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  1. #1
    DanielStone's Avatar
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    Fill flash for landscapes(dark foreground)

    hey all,

    last week I had the chance to get out and photograph some very nice wildflowers growing by the road. Got there about and hour before sunset, set up my RZ, and loaded a roll of Velvia 50. Lighting was perfect, some sky in the shot, and great flowers in the foreground.

    but,

    I then realized that when I took an ambient meter reading down near the flowers, I needed some fill. Luckily I still had my sb-28 speedlight and ttl cord in the bag, so I was able to hit the flowers with a bit of fill light.

    i set the flash to the same f-stop reading(taking flash meter reading, L-358) as the ambient meter reading(dome towards sun), and this is what I got:





    to you experienced nature(and wildflower) shooters out there, is this basically how you do fill-flash?

    I love being outdoors, but sometimes when I encounter situations like this( the exposure was like f/11 @ 2" or something like that, shooting between wind bursts). And currently saving up for a nd-grad git(expensive :o), I've been shooting mostly in the early morning or later in the day(1st/last hr of daylight).

    now obviously, I'd like the sky to be 2-3 stops darker, but that would necessitate a grad filter(which I don't have yet), or a faster shutter speed. but seeing that I don't have countless flash packs that can mimic the sunlight at that part of day, I'm kind of at a loss here.

    I held the flash(attached to the hot shoe on the rz, a sc-17 ttl cable connecting the two, flash on manual mode), about 3ft to the right, slightly higher than camera angle of view. Flash had a light yellow gel on it to warm things up a tad.

    any rec's for the next time? I'm really focusing on shooting more 4x5 and 8x10, and I'd love to be able to do shots like this on the larger formats, but doing it on 35mm or 120 is much less expensive in the long run.

    thanks

    -Dan

  2. #2
    keithwms's Avatar
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    I wouldn't use fill on a scene like this. The slope of the foreground means that the light won't be even... there will be flash falloff. And it will show. Usually.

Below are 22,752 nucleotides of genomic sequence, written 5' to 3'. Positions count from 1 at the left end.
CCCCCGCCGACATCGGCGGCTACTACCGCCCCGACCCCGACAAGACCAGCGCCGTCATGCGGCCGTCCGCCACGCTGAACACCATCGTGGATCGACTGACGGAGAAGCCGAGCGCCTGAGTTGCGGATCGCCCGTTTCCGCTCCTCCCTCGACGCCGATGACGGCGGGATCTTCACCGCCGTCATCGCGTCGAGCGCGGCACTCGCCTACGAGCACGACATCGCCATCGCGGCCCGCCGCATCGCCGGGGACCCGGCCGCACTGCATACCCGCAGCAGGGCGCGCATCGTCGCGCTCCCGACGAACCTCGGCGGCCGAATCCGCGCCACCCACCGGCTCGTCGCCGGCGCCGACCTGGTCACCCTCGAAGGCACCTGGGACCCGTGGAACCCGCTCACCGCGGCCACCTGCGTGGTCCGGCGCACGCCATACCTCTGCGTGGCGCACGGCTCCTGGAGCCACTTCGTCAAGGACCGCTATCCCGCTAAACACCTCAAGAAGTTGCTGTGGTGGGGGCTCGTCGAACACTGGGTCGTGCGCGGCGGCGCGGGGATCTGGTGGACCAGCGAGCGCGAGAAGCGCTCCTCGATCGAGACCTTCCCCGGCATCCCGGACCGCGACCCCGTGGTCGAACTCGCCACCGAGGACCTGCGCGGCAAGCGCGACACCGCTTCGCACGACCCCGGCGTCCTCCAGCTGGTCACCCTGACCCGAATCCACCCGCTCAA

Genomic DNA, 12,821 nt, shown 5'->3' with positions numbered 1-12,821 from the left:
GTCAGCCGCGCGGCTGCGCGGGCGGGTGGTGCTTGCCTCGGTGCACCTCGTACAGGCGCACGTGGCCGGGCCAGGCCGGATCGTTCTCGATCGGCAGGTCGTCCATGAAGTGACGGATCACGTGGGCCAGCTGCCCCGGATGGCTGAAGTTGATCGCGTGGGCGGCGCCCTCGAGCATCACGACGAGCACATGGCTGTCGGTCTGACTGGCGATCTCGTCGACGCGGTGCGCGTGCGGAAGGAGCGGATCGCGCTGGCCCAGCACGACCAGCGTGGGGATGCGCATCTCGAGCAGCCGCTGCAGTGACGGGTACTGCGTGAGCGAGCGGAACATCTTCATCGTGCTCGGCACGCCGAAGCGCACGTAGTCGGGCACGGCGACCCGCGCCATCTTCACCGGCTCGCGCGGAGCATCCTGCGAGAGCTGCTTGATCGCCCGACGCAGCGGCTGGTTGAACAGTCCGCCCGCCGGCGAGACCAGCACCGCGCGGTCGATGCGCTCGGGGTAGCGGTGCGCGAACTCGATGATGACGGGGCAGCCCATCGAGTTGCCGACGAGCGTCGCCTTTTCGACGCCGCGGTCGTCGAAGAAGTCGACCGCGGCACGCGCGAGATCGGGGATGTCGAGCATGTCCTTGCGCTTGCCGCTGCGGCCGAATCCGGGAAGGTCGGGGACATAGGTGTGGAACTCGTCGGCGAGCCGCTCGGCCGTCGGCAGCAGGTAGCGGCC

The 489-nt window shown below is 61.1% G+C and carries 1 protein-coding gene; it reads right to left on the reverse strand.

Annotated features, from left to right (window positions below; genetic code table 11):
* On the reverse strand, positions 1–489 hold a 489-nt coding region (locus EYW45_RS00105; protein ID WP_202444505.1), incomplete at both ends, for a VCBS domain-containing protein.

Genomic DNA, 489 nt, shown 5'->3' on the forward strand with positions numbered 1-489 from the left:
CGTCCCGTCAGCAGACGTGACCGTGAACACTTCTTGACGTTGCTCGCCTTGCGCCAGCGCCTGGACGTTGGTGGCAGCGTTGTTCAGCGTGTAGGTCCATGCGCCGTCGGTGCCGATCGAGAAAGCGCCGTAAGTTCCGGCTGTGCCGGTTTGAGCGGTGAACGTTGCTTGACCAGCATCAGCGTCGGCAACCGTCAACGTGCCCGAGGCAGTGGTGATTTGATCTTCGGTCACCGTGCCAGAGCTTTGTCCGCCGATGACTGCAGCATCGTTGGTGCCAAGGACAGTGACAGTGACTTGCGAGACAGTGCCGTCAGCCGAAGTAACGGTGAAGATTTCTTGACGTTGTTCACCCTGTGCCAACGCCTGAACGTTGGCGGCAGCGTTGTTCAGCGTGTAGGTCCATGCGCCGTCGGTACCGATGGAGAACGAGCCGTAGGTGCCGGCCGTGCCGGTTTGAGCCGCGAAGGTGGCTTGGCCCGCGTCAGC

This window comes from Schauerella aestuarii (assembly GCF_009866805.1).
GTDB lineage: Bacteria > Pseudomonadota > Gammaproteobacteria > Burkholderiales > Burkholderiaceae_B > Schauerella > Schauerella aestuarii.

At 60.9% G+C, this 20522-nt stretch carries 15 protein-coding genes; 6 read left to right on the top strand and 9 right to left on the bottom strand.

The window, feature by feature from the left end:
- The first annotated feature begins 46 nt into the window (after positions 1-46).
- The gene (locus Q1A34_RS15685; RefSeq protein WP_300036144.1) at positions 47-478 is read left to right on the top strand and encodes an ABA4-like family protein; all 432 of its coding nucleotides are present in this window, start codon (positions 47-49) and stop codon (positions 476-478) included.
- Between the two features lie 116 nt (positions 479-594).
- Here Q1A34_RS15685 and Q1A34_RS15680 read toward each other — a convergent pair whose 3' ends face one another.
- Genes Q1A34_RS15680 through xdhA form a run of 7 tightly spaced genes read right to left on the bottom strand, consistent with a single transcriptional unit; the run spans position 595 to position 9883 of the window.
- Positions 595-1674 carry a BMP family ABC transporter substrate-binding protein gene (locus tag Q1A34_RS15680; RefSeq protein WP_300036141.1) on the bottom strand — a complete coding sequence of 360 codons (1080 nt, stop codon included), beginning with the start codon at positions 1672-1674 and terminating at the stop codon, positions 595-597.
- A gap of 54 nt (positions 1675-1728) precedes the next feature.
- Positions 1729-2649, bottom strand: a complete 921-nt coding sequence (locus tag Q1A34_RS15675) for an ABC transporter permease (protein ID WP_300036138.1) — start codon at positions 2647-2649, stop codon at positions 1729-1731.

Yep, do save up and try a grad filter. They can be used on any format. And you will quickly run into problems trying to flash scenes with a lot of depth. Flash and landscape are a difficult pairing. If you do want to flash, you might try light painting... long exposures with many pops from the flash. But colour balance is tricky, and so most scenic flash shots tend to deliberately go for unusual colouring, i.e. gels over the flash. Quite different from natural/available light, if that is your thing.

    All that said, it seems you did well with what you had. So keep it up.
    Last edited by keithwms; 04-02-2010 at 09:58 PM. Click to view previous post history.
    "Only dead fish follow the stream"

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  3. #3
    keithwms's Avatar
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    P.S. in LF (and maybe MF too), if necessary, you can hand dodge rather than use a grad. You get yourself a darkslide or such.... something matte black. You hold it over the part of your lens corresponding to the bright areas you want to get less exposure, using your GG image to judge how to do that (I put little chalk marks on my lens barrel as a guide). You then shoot part of the total exposure with the mask in place, while moving it vigorously to avoid a clear division. Like dodging. In a scene with relatively simple division like this, you can probably get what you want without a grad. And it's fun for the whole family. The results are a bit unpredictable, which is fun sometimes and not so fun other times.